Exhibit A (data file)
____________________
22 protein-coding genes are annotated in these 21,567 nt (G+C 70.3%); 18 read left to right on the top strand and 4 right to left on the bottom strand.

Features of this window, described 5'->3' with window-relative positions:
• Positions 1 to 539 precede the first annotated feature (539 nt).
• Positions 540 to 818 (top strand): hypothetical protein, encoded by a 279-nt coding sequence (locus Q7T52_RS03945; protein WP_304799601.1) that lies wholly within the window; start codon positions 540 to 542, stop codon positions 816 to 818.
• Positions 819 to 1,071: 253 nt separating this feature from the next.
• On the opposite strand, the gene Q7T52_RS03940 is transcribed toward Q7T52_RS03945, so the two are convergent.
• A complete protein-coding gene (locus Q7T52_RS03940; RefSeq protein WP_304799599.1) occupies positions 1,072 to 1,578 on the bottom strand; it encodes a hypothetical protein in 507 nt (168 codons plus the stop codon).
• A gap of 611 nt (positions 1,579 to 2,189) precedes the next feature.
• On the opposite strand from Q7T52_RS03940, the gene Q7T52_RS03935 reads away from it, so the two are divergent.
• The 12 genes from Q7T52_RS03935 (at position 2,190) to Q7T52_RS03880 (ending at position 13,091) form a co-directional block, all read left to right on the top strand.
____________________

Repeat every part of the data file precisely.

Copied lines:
22 protein-coding genes are annotated in these 21,567 nt (G+C 70.3%); 18 read left to right on the top strand and 4 right to left on the bottom strand.

Features of this window, described 5'->3' with window-relative positions:
• Positions 1 to 539 precede the first annotated feature (539 nt).
• Positions 540 to 818 (top strand): hypothetical protein, encoded by a 279-nt coding sequence (locus Q7T52_RS03945; protein WP_304799601.1) that lies wholly within the window; start codon positions 540 to 542, stop codon positions 816 to 818.
• Positions 819 to 1,071: 253 nt separating this feature from the next.
• On the opposite strand, the gene Q7T52_RS03940 is transcribed toward Q7T52_RS03945, so the two are convergent.
• A complete protein-coding gene (locus Q7T52_RS03940; RefSeq protein WP_304799599.1) occupies positions 1,072 to 1,578 on the bottom strand; it encodes a hypothetical protein in 507 nt (168 codons plus the stop codon).
• A gap of 611 nt (positions 1,579 to 2,189) precedes the next feature.
• On the opposite strand from Q7T52_RS03940, the gene Q7T52_RS03935 reads away from it, so the two are divergent.
• The 12 genes from Q7T52_RS03935 (at position 2,190) to Q7T52_RS03880 (ending at position 13,091) form a co-directional block, all read left to right on the top strand.